A girl returns from a bath in the stream wearing a “diya redda” Heeloya, Sri Lanka. 16 April 2008. Photograph© Chulie de Silva

Salute to women on International Women’s Day

“Woman, in your laughter you have the music of the fountain of life.” — Tagore

All smiles after the welcome dance students. Killinochchi, Sri Lanka. They told me their names, which are in a book in Lanka but I remember the girlish giggles, the questions, and their interest in the camera. 21 July,2010. Photograph©Chulie de Silva

As International Women’s Day approached, I mused about what it has to been to be a woman born to the 20th century, now coping with living in the 21st century.  Briefly: Difficult but it’s been a good ride for me!

A mother, runs a smll shop to earn a living. Killinochchi, Sri Lanka. She showed me the little corner shop she runs, with the support of her parents. No mention was made of the absent father of the bonny child. No questions were asked, the pain was visible in the eyes. 21 July, 2010. Photograph©Chulie de Silva

But what about the others — As I looked back at the women I have photographed I see mine has not been at all difficult compared to many of these women.  Not that I had it all easy – yet we belong to the privileged few of the world.

Flower seller Sabrina. Another lass that followed me around, even offering free a rose for me. Great sales tactic. I probably paid her for that one free rose what it would have cost me to buy the whole bucket! 16 December, 2011. Dhaka, Bangladesh. Photograph©Chulie de Silva

I see them daily here mothers with young children, the old and the sick but the central figure is the woman. They soldier on — working as labourers on the road side, or like Sabrina trying to eke a living in a harsh and a difficult world.

He was one time a radio announcer at Sri Lanka Broadcasting Company SLBC. He spoke in fluent Sinhala about his days as an announcer. The wife's whole day revolves around caring for him tenderly. His pension is not enough to get him the nourishment he needs, she says. Photograph©Chulie de Silva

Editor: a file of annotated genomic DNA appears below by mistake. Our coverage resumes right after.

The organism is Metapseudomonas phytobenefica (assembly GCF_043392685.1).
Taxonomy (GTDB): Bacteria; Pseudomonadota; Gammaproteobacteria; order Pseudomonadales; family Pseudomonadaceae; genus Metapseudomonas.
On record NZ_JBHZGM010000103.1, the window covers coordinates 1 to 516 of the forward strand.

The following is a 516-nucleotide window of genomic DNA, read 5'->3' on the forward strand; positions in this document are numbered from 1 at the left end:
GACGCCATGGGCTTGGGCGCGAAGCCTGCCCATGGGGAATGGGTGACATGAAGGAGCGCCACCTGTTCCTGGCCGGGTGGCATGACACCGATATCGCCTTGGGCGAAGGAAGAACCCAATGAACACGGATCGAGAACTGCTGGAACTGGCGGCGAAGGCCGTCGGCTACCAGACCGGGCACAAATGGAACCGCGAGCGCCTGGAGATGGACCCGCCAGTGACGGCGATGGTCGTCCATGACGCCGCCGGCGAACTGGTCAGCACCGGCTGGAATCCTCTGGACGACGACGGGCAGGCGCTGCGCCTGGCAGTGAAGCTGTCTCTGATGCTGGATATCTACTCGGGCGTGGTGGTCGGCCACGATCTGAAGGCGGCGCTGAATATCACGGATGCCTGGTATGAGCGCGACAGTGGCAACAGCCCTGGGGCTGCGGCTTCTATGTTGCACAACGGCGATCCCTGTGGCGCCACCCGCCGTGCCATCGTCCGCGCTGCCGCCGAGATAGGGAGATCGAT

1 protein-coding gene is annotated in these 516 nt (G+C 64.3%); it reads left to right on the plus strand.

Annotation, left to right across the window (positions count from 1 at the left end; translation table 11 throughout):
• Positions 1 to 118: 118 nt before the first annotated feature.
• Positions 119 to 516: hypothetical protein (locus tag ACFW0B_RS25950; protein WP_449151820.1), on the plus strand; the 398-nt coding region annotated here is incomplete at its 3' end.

For many of the women I had the pleasure of meeting and the few I photographed in Killinochchi shown here, International Women’s day will not mean much.  Unless, of course out there in the North someone is cheering them and celebrating the lives of these courageous women. My notes are in Lanka, and I have forgotten the names, but the memories are still fresh, the lilting voices still surface as I look at the images.

With unshed tears in her eyes, a young girl particpates at a community meeting. Killinochchi, Sri Lanka. 21 July, 2010. Photograph©Chulie de Silva

For most of them it will be another day, another challenge. Another possible problem. Another lurking threat. Another confusing question. Another worrying drawback. The trauma of the war years is enough reason to feel daunted or depressed. Their problems were as plentiful as the grains of sand upon the shore of their sea of sorrow. But they found time to smile, hold back their tears, and accept me with smiles.

A recently Resettled Woman in Killinochchi, Sri Lanka. She followed me till I took the photo and when I showed it to her, she peered in to the digital camera said "Once I was considered a beauty in my community." She still is, I assured her but it is a beauty that is deeper -- not the bandbox image of Bollywood or Hollywood. 21 July 2012. Photograph©Chulie de Silva

I had hoped I would go back to see them in Killinochchi, but that opportunity has not come. it was an unforgettable interlude. I hope their lives have improved in the intervening years.

This blog is a salute to the courage of women – both in Killinochchi and Dhaka.

Don't you have earrings? she asked the little boy, on the fringe of the community meeting, showing off her earrings and bangles. Thank heaven for little girls!. 21 July Killinochchi, Sri Lanka. Photograph©Chulie de Silva

Deity of the ruined temple!

Abandoned Hindu temple on the road to Kilinochchi, Sri Lanka. Photograph©Chulie de Silva

Deity of the ruined temple! The broken strings of

Vina sing no more your praise. The bells in the

evening proclaim not your time of worship.  The air

is still and silent about you.

In your desolate dwelling comes the vagrant spring

breeze.  It brings the tidings of flowers-the flowers

that for your worship are offered no more.

Your worshipper of old wanders ever longing for favour

still refused. In the eventide, when the fires and

shadows mingle with the gloom of dust, he wearily

comes back to the ruined temple with hunger in

his heart.

Many a festival day comes to you in silence, deity of

ruined temple.  Many a night of worship goes

away with lamp unlit.

Many new images are built by masters of cunning art

and carried to the holy stream of oblivion when

their time is come.

Only the deity of the ruined temple remains

unworshipped in deathless neglect.

— Rabindranath Tagore